Three out of four private equity-backed Indian companies which went public over the past three years are trading in the red on the stock exchange, according to a VCCircle study. This is around the same ratio of firms which have given negative returns since listing, among the entire set of companies who floated their public issues during the period. This effectively implies that an added level of vetting from an institutional investor may not be enough to cover your money when market sentiments are poor.

“The presence of a financial investor such as a PE fund gives a high level of comfort in terms of transparency and corporate governance practices. But while investing in an IPO of a PE-backed company, an investor should evaluate the investment in terms of pricing and markets,” says Ravi Sardana, senior vice-president at ICICI Securities.

Among the prominent names currently trading below their issue price are ChrysCapital and Morgan Stanley-backed cable network major Hathway Cable & Datacom, Bessemer Venture Capital and Olympus Capital-backed renewable energy firm Orient Green Power Company and Trinity Capital and IL&FS Investment Managers-backed DB Realty, besides Beacon India PE and India Equity Partners-backed diversified infrastructure player A2Z Maintenance & Engineering Services Ltd.

The study included pre-IPO bets by PE firms, as well as other institutional investors such as ad-for-equity media firms, and prominent private investors like Rakesh Jhunjhunwala and Shivanand Mankekar.

There have been around 50-odd PE-backed firms which floated their initial public offers since the collapse of Lehman Brothers in September 2008. But only about a dozen of them are afloat at present.

This need not imply that the PE firms’ own investments have gone under as in many cases, they did invest years before the IPO and would be sitting on unrealised gains.

Close to one-third of the PE-backed firms have lost half or more of their value since listing, with DB Realty, Den Networks, SKS Microfinance, Commercial Engineers & Body Builders Co Ltd (Cebbco), Thinksoft and Vascon among the worst performers.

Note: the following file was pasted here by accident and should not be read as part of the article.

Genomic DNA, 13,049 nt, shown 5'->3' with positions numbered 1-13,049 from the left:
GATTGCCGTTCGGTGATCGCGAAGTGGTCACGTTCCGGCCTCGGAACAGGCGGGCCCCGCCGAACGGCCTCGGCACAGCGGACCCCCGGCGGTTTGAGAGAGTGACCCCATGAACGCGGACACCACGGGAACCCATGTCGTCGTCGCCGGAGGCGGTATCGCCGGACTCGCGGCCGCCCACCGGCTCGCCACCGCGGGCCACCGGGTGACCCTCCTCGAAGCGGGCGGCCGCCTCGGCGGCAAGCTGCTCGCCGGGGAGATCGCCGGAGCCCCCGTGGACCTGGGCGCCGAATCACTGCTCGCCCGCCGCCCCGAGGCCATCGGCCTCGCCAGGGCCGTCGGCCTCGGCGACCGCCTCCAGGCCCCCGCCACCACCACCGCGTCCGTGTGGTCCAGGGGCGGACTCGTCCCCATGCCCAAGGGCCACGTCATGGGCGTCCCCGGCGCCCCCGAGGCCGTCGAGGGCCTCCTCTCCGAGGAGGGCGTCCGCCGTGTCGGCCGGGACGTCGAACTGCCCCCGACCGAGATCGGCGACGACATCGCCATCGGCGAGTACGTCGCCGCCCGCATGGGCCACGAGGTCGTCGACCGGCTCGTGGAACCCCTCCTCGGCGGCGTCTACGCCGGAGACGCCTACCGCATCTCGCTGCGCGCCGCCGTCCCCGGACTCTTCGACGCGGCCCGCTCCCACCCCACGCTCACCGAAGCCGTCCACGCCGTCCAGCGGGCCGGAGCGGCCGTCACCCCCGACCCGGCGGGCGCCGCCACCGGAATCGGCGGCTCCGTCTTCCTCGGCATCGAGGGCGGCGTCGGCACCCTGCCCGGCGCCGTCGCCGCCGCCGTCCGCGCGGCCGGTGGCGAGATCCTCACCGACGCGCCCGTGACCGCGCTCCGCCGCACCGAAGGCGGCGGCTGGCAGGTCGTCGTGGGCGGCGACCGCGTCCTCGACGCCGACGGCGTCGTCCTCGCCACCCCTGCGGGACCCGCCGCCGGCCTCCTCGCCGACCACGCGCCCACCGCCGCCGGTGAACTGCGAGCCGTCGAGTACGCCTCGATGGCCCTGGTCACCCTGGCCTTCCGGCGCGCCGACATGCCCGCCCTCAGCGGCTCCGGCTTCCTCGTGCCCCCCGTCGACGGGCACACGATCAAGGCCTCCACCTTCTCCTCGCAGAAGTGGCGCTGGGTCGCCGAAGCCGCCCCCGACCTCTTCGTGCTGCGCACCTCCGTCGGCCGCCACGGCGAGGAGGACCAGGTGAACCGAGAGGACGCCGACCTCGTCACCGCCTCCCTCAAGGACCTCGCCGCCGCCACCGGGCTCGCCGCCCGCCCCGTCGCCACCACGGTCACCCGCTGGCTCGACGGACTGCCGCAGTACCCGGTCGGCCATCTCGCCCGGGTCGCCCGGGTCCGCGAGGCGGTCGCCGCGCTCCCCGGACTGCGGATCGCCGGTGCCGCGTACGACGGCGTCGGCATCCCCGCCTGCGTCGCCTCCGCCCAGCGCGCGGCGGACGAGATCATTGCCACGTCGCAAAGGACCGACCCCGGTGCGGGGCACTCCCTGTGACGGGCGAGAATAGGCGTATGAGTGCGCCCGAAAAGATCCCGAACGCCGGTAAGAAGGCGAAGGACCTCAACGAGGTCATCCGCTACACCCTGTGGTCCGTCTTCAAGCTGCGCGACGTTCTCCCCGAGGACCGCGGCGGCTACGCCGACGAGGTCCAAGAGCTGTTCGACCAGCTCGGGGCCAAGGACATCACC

Indeed, the stock market has had a tumultuous three-year period bottoming out in March 2009, only to bounce back strongly over 2009-10 and then to be battered again by global headwinds for much of 2011.

However, the bigger universe of other non-PE-backed firms which listed during the same period had a similar performance, with 75 per cent of the firms trading below issue price. This goes on to show that in many cases, PE-backed firms went ahead with aggressive valuations riding on the stock market bounce back.

“In many cases, PE fund managers desire to part-exit after a brutal drubbing in investment values during the downturn and that would force their portfolio firms to go public, riding the bullish market sentiments. But it only heaped past mistakes of PE investors onto the stock investors,” said an investment banker who requested anonymity.

“Beauty parades of I-bankers for IPO happen in the PE funds’ offices in such firms, instead of the companies going public. And that tells you a lot about how such issues get priced.”

Ironically, Jubilant Foodworks, the biggest performer among the PE-backed firms, opted for IPO as it was necessitated by the exit call of its financial backers – JP Morgan and India Private Equity Fund (IPEF), a joint venture between Chase Capital Partners and Oppenheimer.

These two investors are estimated to have made 4x returns on their decade-old investment, clearly dwarfed by the almost 6x jump in stock value in the past year-and-half since the listing. And these two PE firms, reportedly, could not find any buyer for their combined stake of over 30 per cent.

This effectively shows that the PE firms not only made some poor investment decisions, but also missed out on lucrative growth stories. Jubilant Foodworks, which has the India franchise for Domino’s Pizza, is currently valued at $1.2 billion as against the market cap of $1.6 billion of Domino’s Pizza Inc.

However, another bunch of firms, which have PE firms as pre-IPO investors or picking shares during the public issue, are still in the green, even as the stock market has been volatile. These include names such as Subhkam Ventures-backed media and entertainment firm Midvalley Entertainment Ltd, Sequoia-backed Lovable Lingerie and Axis Bank-backed Mandhana Industries.

To be fair, market prices need not necessarily be the best reflection of a company as stock markets do tend to reward some more than others. Therefore, a firm, whose scrip has rocketed above the issue price, may yet be pegging on a higher valuation than what its earnings and short-medium term earning potential will mandate. On the other hand, some stocks might have crashed due to change in regulatory stance or external factors, such as firms like SKS Microfinance and DB Realty.

But the market is an indicator of broader trends. The big picture is that investing in primary market is, after all, a high-risk game. 

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